By Ugur Nedim and Sonia Hickey
The Therapeutic Goods Administration (TGA) is supporting a move that could see amyl nitrite, commonly known as ‘poppers’, to be placed in to same legal category as cocaine and heroin.
The TGA is a regulatory body within the Department of Health. It is responsible for regulating prescription medicines, vaccines, sunscreens, vitamins and minerals, medical devices, blood and blood products.
It recently produced a report on ‘poppers’ recommending that anyone caught possessing or selling the substance should face criminal charges like other prohibited drugs such as cocaine, MDMA, amphetamines and heroin.
What are ‘poppers’?
Poppers are also known as liquid gold, butyl nitrite, heart medicine, and room deodorizer.
The term ‘poppers’ first started being used in the 1960s, when amyl nitrite, which was then used as a heart medicine, was sold in capsules that were cracked, or “popped”, to release the chemical.
The drug made its way onto the disco scene in the 1970s, and has been considered a recreational or ‘party drug’ ever since.
Poppers had a resurgence in popularity on the rave scene in the 1990s. Users inhale the substance for a brief rush, lasting only a few minutes, and to relax muscles, which has made it a popular drug to take during sex.
Significantly, it does not create a dependency, but users can suffer from a headache after the drug has worn off.
A legal ‘grey area’
Amyl nitrite is currently in a legal ‘grey area’ in Australia.
While the marketing or sale of products containing the drugs or its related counterparts for recreational use is illegal, amyl nitrite available for purchase behind the counter at many adult shops and online for less than $50 as ‘leather cleaner’ or ‘room deodoriser’.
Are poppers harmful?
Medical experts are divided over whether amyl nitrite causes long-term harm, although it is believed to exacerbate some medical conditions such as glaucoma, poor circulation or heart problems.
The TGA’s report found there are indeed risks and, “no therapeutic benefits associated with the use of alkyl nitrites”. It said the drugs are “toxic via inhalation” and “misused … as sex aids due to their muscle relaxant properties”.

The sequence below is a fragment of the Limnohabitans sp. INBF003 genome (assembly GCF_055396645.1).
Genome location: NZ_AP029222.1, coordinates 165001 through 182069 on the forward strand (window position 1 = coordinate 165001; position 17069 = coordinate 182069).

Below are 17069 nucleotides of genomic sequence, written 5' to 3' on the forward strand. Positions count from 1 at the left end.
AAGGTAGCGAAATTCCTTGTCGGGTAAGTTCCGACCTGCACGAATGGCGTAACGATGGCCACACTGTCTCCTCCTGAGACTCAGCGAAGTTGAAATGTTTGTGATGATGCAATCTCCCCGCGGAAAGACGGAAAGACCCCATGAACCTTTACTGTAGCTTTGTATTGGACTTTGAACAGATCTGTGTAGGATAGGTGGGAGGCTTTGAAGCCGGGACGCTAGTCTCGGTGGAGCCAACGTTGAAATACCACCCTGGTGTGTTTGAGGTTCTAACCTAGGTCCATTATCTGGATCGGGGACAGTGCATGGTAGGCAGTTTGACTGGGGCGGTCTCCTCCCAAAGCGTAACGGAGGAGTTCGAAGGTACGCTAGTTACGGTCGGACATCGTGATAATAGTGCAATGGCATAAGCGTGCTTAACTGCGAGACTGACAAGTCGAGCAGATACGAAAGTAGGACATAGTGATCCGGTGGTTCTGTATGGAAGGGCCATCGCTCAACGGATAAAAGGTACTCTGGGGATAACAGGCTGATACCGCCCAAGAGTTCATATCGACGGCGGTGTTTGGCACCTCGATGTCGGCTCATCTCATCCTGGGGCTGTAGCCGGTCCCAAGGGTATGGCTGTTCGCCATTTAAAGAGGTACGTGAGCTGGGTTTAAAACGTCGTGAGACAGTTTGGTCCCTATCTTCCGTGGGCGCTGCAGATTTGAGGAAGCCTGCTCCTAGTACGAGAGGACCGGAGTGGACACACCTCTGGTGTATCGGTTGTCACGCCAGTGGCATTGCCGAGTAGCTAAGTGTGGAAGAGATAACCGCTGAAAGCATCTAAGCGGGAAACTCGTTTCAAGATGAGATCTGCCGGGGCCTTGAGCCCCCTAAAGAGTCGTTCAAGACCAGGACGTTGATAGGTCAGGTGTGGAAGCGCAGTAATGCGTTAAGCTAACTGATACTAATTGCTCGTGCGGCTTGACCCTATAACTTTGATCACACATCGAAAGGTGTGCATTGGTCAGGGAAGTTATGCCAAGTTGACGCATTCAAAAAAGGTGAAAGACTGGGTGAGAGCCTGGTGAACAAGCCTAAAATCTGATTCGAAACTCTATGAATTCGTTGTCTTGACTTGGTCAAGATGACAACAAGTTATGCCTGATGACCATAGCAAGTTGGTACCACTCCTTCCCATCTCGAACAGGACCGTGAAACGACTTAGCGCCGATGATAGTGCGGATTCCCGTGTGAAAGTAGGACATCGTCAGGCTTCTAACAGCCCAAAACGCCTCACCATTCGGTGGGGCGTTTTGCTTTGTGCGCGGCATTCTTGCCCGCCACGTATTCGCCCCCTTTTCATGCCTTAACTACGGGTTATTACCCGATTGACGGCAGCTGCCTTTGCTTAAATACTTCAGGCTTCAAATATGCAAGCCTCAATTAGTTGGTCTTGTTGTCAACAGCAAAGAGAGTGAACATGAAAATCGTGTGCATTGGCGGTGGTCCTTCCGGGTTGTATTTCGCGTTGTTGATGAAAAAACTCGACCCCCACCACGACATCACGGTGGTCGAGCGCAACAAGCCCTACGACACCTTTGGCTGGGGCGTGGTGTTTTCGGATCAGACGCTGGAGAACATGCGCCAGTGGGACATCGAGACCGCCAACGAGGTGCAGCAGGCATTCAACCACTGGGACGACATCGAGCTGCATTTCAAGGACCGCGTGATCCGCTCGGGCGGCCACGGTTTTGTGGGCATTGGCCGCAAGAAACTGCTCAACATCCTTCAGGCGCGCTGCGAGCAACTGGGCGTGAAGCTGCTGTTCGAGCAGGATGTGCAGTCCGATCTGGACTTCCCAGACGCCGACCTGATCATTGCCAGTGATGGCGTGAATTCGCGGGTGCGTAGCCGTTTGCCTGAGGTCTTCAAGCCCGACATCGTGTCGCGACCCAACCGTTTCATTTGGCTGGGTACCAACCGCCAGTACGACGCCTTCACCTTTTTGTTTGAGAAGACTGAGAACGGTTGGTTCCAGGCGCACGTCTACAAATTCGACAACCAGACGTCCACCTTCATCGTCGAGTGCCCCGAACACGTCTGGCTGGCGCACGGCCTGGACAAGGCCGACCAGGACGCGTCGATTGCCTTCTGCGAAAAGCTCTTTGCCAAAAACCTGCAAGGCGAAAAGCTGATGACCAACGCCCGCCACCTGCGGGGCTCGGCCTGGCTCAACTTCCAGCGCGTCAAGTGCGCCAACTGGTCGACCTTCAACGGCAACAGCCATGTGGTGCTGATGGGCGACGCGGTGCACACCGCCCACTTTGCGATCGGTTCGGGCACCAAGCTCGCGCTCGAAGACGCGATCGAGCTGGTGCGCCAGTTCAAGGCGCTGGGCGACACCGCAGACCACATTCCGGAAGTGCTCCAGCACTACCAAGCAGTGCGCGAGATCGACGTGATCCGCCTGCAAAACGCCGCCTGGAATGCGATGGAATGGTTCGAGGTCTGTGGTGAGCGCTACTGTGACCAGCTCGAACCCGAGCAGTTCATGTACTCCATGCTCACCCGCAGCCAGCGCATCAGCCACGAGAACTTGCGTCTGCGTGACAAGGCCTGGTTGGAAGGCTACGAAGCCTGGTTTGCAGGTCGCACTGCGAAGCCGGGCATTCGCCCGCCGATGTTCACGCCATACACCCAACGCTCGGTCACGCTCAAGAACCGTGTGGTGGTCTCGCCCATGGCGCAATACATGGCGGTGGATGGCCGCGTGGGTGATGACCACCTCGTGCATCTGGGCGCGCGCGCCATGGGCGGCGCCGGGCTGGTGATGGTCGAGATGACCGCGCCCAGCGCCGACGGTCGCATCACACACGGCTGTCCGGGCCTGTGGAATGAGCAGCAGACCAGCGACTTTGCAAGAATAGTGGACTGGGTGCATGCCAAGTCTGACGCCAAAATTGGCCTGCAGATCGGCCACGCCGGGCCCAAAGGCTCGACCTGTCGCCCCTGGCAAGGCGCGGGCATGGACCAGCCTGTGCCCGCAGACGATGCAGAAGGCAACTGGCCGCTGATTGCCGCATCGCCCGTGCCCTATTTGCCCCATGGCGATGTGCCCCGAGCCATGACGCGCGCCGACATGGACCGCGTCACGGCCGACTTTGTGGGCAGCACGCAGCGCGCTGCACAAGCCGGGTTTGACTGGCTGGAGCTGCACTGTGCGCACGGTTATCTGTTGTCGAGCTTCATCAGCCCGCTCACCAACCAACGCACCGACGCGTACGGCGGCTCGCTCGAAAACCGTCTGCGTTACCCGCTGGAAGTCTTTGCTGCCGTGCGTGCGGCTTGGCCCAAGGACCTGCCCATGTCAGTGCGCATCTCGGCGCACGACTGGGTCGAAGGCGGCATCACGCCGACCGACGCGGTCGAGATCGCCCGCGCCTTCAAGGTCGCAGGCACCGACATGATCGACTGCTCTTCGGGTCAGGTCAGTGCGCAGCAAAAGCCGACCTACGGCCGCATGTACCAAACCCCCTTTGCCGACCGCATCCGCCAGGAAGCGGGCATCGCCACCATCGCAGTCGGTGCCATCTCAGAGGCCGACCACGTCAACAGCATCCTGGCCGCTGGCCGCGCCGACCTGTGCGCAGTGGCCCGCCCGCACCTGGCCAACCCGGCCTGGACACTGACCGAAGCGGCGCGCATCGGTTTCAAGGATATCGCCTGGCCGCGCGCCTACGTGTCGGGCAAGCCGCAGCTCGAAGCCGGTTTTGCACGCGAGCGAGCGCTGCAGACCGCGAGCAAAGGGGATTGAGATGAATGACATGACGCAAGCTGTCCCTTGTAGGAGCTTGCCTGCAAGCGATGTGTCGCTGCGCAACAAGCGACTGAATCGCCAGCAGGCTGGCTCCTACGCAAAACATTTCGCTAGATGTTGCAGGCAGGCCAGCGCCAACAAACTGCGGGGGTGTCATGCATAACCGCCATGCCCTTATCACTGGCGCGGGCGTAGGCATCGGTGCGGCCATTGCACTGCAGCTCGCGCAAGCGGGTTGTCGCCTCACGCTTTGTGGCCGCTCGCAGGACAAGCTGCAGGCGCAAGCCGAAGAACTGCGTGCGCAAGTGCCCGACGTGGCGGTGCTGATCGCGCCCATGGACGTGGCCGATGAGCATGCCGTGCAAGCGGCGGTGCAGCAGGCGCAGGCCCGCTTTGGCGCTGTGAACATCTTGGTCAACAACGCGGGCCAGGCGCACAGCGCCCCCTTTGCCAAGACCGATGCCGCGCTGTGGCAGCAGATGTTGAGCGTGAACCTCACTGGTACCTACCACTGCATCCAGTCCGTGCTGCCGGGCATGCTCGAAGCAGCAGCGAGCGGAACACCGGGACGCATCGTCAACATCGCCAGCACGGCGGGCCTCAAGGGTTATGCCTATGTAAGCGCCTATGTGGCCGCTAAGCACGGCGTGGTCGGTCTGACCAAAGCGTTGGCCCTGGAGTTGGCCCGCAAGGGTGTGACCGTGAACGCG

The Australian Alcohol and Drug Foundation (ADF) says the effects of using poppers with other drugs – including over-the-counter or prescribed medications – are unpredictable as not enough research has been undertaken.
If the TGA’s recommendation to prohibit amyl nitrite is adopted, the drug will be in the same legal category as drugs like crystal methamphetamine (or ice), heroin and cocaine.
The National Drug Strategy Household Survey found 0.8 per cent of the population, or 184,000 people, in Australia had used in inhalant in 2013.
The figure, however, was not limited to poppers, and may include the substance in industrial chemicals such as paint thinners.
Futility of the war on drugs
For many, the idea that a non-addictive party drug may be placed in the toughest legal category without sufficient proof of harm is another example of the government’s illogical, inconsistent, piecemeal and ultimately harmful approach to drugs in society.
While many countries are recognising that drug use is a health issue rather than a crime and changing their laws accordingly, our regulatory bodies and governments seem to be doing all they can to resist evidence-based approaches to drugs.
In Australia, we currently have a court system clogged with drug cases, which really only benefits those with a financial interest in people being charged and punished – whether they be prison management companies like Serco, police associations who enjoy greater funding, politicians who use the war on drugs to appear tough on crime and get votes, or criminal lawyers who are able to obtain more clients.
But perhaps it’s ‘high time’ to step back and take a good hard look at the futility of the multi-billion dollar war, and change our policies and laws accordingly. Doing so may well see Australia enjoy the benefits of jurisdictions like Portugal whose politicians have been brave enough to change tack.